Dental health and gums that are healthy ensure that we chew properly, which contributes to a healthy digestive system. In addition, a connection has been established between the oral microbiome and digestion. The presence of harmful microbes in the mouth could result in your gums getting damaged, which could eventually cause gum disease. In addition, the bad bacteria that are present in saliva may travel to your digestive tract whenever you take a swallow. This can lead to an imbalance in your digestive system and, consequently, digestive issues.
Researchers have discovered two ways in which oral bacteria could cause stomach inflammation. The first is gum disease, which severely causes an imbalance in the mouth's normal healthy microbiome, which causes an increase in bacteria that cause gum inflammation. The same kind of bacteria may later make its way into the stomach.
Gum disease is caused by the increase in the amount of harmful oral bacteria that can be found in the mouth. If harmful bacteria accumulate in the mouth, they can be consumed and then travel through the digestive tract. Once in the stomach, the bacteria could cause inflammation in the stomach; the stomach normally resists the growth of harmful bacteria; oral bacteria can be able to kill the healthy bacteria in your stomach, decreasing their ability to fight the pathogens that cause disease. The bacteria originate through the mouth.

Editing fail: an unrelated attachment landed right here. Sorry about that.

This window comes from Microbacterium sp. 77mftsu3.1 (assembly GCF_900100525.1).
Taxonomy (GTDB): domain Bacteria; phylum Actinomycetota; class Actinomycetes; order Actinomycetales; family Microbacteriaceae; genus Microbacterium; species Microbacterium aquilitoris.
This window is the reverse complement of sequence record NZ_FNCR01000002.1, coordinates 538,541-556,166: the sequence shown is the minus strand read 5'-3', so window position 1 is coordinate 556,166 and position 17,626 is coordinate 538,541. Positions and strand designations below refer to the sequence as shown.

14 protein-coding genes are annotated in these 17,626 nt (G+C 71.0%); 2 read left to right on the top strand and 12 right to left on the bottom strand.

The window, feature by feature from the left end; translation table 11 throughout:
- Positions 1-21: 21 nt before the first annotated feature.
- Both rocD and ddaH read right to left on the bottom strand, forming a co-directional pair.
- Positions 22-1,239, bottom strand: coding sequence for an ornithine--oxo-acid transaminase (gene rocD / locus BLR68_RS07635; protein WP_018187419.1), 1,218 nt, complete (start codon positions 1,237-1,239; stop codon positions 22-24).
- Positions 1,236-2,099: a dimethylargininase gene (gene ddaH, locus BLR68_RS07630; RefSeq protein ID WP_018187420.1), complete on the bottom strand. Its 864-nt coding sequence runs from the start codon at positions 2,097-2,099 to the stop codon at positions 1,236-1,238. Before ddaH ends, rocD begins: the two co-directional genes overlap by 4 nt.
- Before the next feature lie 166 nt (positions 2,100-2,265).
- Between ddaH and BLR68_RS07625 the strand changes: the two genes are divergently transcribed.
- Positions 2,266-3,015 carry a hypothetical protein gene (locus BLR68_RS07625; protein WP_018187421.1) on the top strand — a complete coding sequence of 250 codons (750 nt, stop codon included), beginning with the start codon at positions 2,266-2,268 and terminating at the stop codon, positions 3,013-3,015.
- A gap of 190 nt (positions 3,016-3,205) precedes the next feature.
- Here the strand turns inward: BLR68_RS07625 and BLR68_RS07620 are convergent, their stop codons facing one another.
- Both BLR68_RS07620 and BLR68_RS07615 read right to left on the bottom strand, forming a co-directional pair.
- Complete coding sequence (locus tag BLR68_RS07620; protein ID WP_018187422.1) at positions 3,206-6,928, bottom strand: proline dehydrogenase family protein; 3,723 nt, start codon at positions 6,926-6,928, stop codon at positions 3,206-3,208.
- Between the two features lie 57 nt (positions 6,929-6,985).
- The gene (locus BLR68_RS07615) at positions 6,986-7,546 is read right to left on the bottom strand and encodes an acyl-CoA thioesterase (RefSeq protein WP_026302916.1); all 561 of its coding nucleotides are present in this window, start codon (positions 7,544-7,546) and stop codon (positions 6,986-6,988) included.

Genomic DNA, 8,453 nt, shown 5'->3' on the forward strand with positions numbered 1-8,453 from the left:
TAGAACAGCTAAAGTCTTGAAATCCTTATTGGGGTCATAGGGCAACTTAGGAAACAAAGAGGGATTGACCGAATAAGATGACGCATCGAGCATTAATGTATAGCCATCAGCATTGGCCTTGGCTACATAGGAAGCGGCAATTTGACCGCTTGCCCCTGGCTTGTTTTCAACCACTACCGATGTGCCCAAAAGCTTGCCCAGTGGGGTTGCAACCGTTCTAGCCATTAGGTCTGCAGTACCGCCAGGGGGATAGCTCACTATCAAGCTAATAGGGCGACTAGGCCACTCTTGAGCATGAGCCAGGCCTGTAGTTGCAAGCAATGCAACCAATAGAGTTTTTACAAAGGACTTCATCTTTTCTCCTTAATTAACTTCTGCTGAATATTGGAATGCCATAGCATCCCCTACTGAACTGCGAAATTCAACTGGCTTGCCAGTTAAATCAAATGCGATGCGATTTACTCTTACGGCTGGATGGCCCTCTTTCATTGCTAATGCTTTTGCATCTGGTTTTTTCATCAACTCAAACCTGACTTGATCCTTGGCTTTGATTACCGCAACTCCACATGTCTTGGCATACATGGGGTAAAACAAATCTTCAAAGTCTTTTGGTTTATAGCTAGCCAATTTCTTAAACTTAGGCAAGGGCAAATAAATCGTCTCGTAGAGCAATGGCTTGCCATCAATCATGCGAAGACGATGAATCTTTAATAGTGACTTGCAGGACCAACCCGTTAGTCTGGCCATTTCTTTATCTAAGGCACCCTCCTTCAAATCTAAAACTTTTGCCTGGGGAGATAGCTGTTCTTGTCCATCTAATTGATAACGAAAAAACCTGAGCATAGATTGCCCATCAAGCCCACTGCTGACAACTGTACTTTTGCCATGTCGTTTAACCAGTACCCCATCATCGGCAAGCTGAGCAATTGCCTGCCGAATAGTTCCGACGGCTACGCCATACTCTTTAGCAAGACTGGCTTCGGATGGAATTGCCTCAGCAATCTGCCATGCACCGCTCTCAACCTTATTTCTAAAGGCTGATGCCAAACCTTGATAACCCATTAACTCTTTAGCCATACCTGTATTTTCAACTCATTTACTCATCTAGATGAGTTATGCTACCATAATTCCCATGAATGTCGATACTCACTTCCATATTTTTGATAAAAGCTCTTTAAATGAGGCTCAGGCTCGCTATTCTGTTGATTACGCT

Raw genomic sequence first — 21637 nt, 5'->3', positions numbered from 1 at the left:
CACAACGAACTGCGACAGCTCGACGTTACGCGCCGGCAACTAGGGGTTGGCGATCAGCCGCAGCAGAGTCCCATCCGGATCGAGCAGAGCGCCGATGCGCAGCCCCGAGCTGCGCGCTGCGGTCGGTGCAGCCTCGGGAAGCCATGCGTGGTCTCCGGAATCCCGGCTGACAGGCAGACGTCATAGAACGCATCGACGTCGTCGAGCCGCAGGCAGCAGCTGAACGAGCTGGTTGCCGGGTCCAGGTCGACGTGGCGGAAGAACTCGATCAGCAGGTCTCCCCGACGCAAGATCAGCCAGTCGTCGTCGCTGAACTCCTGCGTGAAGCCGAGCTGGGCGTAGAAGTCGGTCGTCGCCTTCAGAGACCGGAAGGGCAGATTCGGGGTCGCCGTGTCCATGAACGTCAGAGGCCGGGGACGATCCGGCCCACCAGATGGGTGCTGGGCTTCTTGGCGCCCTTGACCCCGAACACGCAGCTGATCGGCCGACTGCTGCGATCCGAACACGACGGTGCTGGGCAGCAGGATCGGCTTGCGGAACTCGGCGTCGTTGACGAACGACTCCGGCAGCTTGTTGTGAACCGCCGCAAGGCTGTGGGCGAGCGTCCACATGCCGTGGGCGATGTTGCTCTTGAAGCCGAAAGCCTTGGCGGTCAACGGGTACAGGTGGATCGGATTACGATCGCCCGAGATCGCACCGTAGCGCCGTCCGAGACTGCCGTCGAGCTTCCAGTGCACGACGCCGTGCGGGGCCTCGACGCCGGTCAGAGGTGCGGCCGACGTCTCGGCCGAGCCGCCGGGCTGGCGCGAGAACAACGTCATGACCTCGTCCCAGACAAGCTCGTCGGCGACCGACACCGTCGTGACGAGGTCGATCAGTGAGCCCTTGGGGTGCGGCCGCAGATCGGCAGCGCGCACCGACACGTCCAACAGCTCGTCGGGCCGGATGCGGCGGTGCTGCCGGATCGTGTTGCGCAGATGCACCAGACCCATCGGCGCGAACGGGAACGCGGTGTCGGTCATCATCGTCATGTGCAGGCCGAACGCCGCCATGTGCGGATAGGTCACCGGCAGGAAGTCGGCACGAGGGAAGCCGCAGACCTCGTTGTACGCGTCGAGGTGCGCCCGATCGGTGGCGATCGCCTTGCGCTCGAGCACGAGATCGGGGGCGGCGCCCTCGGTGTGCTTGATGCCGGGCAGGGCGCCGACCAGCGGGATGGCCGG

The ability to chew your food properly is equally vital as the food you consume. Regular dental hygiene is the most effective method to ensure your teeth are well-maintained, for maintaining complete oral health you must use our Great Oral Care Package. Take care of your teeth and gums with the proper daily routine of brushing and flossing to keep your mouth healthy and clean to have a beautiful smile as well as good digestion; your stomach will thank you.
Your mouth's health depends upon a healthy balance of beneficial bacteria. Load up your mouth and restore its vitality. With seven powerful strains, including BLIS K12 and BLIS
Great personal health and wellness begins in the mouth, the gateway to your body. It is more than just a smile. Find out more about an simple system for superior oral health and build a naturally healthy great smile.
We’ve all heard it a million times - brush your teeth, for two minutes, twice a day, and floss at least once a day to keep up your oral health. But what if we told you that by maintaining your oral health, you’ll actually help maintain your health overall?
If you are struggling with teeth and haven't been able to find good solution, look no further than our free E-Book written by Dr. Paul O'Malley.